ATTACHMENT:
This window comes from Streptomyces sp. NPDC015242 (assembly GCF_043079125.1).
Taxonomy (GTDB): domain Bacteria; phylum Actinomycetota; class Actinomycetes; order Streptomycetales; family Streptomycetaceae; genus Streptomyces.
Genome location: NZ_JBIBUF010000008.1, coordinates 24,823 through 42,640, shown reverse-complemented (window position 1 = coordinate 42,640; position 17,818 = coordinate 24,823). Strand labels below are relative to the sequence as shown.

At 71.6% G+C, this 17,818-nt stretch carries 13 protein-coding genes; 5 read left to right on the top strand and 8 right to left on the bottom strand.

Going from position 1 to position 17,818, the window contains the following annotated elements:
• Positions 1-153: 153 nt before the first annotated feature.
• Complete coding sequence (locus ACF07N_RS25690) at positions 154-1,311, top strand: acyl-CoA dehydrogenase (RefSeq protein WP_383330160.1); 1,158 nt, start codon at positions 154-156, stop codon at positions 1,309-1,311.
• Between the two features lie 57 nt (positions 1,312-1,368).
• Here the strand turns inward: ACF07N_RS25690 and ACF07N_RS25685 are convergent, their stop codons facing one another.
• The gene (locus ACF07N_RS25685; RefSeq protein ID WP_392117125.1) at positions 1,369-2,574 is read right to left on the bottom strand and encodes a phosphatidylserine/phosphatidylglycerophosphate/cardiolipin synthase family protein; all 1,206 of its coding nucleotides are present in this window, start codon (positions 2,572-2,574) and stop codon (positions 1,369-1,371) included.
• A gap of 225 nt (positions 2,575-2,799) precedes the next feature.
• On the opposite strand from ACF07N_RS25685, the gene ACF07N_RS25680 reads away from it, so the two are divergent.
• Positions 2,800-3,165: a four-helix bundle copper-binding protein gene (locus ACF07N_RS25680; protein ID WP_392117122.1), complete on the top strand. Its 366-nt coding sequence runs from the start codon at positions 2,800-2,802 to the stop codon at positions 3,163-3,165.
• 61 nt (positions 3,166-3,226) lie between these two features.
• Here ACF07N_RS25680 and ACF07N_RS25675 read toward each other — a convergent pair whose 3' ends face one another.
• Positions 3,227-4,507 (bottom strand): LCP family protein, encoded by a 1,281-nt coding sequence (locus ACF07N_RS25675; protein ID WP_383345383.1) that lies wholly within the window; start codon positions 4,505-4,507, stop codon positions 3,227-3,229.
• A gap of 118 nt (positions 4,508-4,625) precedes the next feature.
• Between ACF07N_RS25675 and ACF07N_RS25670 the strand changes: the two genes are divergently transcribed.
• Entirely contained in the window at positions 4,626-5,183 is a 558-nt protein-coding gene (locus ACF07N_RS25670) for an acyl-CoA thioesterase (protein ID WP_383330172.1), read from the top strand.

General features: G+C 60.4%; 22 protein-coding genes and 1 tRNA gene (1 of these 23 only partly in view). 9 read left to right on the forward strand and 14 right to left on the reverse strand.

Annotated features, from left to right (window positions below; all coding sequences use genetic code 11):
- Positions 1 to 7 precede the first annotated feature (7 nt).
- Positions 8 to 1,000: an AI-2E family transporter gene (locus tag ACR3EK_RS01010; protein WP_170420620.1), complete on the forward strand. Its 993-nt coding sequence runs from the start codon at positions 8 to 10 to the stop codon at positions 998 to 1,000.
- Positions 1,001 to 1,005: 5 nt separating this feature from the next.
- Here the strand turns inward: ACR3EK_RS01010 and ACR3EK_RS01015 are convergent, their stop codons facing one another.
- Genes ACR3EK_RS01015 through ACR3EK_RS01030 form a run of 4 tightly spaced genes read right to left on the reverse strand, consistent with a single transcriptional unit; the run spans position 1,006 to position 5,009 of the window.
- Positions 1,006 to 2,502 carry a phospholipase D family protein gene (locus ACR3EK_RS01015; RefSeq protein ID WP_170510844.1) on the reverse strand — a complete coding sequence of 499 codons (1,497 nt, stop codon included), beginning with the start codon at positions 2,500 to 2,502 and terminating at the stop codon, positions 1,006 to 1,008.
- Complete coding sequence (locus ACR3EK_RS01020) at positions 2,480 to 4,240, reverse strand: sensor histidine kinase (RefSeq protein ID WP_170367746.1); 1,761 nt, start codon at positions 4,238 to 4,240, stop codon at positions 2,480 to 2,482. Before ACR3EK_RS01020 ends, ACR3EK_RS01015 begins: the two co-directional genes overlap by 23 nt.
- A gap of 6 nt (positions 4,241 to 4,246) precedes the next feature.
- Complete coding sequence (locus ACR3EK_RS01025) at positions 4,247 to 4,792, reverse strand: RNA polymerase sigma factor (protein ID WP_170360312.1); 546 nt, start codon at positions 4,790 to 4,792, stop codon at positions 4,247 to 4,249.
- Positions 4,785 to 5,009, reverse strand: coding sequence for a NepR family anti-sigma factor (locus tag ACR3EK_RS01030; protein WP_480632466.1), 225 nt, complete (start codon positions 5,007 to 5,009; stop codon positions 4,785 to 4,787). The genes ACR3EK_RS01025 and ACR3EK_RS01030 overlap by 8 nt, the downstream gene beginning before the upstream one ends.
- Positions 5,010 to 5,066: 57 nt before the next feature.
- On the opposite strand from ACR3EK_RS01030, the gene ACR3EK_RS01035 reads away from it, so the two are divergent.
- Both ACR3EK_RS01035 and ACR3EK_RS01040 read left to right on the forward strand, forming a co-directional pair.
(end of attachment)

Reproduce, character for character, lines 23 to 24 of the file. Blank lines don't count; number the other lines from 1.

- Positions 8 to 1,000: an AI-2E family transporter gene (locus tag ACR3EK_RS01010; protein WP_170420620.1), complete on the forward strand. Its 993-nt coding sequence runs from the start codon at positions 8 to 10 to the stop codon at positions 998 to 1,000.
- Positions 1,001 to 1,005: 5 nt separating this feature from the next.